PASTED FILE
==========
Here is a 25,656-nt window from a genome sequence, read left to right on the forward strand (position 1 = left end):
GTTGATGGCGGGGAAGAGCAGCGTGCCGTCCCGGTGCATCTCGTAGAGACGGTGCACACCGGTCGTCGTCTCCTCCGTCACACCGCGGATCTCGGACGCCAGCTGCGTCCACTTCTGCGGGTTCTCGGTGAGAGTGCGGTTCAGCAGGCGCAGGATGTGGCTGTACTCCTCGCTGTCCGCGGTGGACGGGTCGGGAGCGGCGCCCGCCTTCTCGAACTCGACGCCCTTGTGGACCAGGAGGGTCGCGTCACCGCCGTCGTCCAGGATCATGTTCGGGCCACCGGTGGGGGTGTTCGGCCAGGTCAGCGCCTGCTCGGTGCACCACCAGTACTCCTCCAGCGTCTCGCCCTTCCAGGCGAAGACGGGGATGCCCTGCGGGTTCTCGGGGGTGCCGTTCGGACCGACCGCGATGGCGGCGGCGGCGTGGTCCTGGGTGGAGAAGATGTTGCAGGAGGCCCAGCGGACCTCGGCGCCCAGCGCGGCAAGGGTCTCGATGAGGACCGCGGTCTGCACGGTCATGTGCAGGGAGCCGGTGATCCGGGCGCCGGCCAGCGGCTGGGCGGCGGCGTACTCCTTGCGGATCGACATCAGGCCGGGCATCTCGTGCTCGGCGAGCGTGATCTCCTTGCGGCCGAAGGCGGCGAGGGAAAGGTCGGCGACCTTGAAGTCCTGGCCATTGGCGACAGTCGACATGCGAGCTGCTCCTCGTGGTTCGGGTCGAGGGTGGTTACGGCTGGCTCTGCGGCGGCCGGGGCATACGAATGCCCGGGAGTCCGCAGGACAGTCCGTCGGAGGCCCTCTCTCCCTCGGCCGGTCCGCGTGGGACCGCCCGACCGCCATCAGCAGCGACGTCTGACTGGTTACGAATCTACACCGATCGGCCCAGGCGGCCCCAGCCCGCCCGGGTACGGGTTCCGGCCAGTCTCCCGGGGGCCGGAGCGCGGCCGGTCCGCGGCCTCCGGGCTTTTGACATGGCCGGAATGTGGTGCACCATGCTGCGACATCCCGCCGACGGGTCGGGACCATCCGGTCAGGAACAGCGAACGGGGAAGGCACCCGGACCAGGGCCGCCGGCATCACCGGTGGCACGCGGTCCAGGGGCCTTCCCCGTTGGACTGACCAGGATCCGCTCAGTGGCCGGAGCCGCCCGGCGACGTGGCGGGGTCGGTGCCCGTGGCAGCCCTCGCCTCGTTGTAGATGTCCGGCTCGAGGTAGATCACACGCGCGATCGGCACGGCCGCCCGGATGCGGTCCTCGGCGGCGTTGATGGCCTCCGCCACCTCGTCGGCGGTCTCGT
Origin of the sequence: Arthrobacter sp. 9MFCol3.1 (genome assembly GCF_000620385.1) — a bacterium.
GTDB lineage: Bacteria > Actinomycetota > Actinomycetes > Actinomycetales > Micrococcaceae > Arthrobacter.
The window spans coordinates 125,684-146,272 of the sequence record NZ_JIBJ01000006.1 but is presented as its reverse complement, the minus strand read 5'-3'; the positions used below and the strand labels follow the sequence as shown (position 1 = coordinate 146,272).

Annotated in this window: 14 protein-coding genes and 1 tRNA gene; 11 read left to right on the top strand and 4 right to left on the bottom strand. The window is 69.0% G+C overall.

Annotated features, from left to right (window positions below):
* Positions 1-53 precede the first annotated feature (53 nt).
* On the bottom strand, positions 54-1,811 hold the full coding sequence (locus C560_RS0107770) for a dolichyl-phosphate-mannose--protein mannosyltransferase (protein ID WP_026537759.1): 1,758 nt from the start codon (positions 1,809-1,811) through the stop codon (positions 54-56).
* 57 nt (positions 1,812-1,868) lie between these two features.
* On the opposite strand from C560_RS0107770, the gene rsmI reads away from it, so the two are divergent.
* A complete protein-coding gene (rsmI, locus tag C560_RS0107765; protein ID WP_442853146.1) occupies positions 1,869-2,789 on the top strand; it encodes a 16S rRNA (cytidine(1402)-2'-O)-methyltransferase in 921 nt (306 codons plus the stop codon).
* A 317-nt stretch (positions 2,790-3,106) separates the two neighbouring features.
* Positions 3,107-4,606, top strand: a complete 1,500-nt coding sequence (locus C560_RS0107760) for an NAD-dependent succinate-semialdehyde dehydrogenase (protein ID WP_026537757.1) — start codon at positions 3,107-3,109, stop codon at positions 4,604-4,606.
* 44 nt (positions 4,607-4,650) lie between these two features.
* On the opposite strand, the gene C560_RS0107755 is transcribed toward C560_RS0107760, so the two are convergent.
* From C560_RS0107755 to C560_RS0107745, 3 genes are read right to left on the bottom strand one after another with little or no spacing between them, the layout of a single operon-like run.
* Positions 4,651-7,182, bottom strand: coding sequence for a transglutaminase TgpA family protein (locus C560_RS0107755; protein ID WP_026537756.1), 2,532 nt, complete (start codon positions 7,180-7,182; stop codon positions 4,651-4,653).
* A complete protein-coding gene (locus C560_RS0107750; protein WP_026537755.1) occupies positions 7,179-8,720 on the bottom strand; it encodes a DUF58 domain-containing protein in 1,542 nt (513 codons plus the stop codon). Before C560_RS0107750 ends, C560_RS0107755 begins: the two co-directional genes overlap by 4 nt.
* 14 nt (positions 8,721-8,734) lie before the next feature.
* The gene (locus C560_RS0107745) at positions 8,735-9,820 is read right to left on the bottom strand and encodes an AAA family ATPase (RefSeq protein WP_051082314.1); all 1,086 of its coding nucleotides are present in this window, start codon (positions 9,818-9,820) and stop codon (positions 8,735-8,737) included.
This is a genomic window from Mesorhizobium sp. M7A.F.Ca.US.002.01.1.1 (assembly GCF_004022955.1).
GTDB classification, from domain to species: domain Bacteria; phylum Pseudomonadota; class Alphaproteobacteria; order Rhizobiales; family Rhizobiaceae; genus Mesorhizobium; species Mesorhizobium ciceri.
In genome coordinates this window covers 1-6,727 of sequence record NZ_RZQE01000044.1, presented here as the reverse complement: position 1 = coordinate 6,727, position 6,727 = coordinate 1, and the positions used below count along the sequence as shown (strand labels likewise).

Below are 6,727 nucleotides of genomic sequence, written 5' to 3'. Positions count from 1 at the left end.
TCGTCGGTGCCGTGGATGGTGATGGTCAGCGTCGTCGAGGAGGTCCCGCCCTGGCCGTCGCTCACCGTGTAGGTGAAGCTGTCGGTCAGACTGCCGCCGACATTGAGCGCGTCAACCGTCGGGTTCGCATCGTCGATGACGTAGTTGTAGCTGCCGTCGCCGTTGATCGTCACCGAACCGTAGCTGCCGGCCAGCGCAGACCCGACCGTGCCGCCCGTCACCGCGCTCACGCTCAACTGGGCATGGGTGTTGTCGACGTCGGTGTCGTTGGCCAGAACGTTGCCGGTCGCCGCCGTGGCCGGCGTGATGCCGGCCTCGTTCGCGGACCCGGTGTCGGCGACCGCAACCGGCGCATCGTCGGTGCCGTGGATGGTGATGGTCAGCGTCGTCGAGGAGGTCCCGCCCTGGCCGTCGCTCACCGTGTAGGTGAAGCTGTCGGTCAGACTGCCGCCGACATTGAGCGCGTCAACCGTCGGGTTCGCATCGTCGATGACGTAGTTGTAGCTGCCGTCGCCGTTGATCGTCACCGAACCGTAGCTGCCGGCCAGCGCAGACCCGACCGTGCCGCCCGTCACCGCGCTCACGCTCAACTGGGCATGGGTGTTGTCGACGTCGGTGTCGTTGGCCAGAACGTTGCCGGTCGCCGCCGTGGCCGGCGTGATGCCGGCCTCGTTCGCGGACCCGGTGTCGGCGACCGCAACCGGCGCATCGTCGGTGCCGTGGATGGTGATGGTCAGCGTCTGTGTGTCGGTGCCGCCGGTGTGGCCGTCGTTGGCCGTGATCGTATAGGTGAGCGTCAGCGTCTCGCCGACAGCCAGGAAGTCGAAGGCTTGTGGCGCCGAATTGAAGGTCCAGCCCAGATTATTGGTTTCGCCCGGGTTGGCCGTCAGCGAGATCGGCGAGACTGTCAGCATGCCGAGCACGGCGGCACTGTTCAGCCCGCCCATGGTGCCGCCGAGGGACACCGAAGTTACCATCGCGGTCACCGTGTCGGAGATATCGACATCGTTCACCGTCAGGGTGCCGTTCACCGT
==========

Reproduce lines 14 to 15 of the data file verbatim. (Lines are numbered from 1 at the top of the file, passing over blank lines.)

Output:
* Positions 3,107-4,606, top strand: a complete 1,500-nt coding sequence (locus C560_RS0107760) for an NAD-dependent succinate-semialdehyde dehydrogenase (protein ID WP_026537757.1) — start codon at positions 3,107-3,109, stop codon at positions 4,604-4,606.
* 44 nt (positions 4,607-4,650) lie between these two features.